Updated 27 February 2017

Magnesium may lower type 2 diabetes risk

Magnesium contributes to the body's overall health including the maintenance of bones and teeth, normal muscle function, normal psychological function, tissue formation and a host of other functions.


A recent study has revealed that sufficient magnesium intake may help prevent the onset of pre-diabetes conditions such as hypertension and high blood sugar and possibly help avoid the disease itself.

Less risk of diabetes

The study was conducted by Tufts University in Massachusetts, US, on 2582 participants over seven years and found 37% who had a high intake of magnesium had less risk of developing diabetes, while 32% who already had the precursor conditions were less likely to develop diabetes.

Magnesium contributes to the body's overall health, including the maintenance of bones and teeth, normal muscle function, normal psychological function, tissue formation and a host of other functions, according to the SA Medicines Control Council's health supplement guidelines endorsed by the Department of Health.

Read: Your complete guide to magnesium

The World Health Organisation (WHO) estimates that 75% of US citizens are magnesium deficient and in SA the average magnesium intake is almost 40% below the recommended daily allowance.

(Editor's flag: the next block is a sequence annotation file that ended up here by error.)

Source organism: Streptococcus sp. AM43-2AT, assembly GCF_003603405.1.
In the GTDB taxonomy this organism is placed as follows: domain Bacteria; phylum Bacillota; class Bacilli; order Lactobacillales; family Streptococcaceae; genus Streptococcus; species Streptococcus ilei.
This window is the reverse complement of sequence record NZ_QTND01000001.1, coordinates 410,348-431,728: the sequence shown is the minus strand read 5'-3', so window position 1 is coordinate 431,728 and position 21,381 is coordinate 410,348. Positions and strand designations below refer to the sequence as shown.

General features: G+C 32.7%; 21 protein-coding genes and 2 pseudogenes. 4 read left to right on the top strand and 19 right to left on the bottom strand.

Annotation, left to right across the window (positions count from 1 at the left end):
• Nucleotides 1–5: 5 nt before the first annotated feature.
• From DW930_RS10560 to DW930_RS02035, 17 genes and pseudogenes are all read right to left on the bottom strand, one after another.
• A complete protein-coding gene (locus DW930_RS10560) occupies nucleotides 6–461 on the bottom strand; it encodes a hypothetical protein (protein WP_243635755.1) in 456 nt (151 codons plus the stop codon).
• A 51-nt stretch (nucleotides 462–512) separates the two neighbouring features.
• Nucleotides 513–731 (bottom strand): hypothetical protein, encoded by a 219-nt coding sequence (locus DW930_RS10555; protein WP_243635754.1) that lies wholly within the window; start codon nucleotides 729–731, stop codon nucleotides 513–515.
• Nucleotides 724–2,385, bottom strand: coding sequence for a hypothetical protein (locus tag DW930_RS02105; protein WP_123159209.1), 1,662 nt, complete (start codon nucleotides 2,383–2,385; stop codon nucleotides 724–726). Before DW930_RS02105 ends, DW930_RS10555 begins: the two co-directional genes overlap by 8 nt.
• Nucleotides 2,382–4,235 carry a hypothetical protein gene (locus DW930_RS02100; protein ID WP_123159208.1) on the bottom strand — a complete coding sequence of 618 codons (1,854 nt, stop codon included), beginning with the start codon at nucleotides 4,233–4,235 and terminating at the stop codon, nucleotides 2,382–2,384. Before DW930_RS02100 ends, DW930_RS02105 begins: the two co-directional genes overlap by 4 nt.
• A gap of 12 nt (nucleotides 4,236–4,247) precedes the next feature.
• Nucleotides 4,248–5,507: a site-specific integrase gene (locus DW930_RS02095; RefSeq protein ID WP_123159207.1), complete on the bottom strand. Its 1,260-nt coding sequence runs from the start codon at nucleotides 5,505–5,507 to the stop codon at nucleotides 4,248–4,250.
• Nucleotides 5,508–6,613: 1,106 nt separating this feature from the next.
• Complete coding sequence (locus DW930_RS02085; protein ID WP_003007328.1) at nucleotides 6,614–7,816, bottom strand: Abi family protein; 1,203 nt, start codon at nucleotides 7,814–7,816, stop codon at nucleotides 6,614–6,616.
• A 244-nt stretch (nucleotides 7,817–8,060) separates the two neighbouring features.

Pharmacist, Giulia Criscuolo recommends the following to help stabilise blood sugar levels:

1. Eat low GI foods. They help release energy slowly and help one feel fuller, longer.
2. Eat breakfast and smaller, healthy meals more frequently to help stabilise blood sugar levels.
3. Get at least eight hours of sleep a night as sleep deprivation may impact negatively on blood sugar and insulin levels.
4. Avoid sugar, artificial sweeteners and refined carbohydrates as they cause spikes in blood sugar levels.
5. Reduce intake of stimulants such as caffeine, nicotine and alcohol as they also cause a spike in blood sugar.
6. Exercise. Aim for a minimum of 30 minutes of physical activity every day.
7. Increase your magnesium (and cinnamon) intake: Foods like spinach, nuts, leafy greens, avocados and fish, are high in magnesium.

Nutritional food supplement

Try nutritional food supplement Diabecinn Extra which contains a water-based cinnamon extract (ZN112), antioxidants, vitamins and minerals such as vitamin A, C, E, selenium, zinc and magnesium which may help lower the risk of diabetes.

Read: A finger-stick free future for diabetics?

It assists non-insulin-dependent diabetics reduce high blood sugar levels by up to 29%. Available at Dis-Chem, Clicks and all major pharmacies.

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Image: Magnesium supplements from Shutterstock


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Dr. May currently works as a fulltime endocrinologist and has been in private practice since 2004. He has a variety of interests, predominantly obesity and diabetes, but also sees patients with osteoporosis, thyroid disorders, men's health disorders, pituitary and adrenal disorders, polycystic ovaries, and disorders of growth. He is a leading member of several obesity and diabetes societies and runs a trial centre for new drugs.

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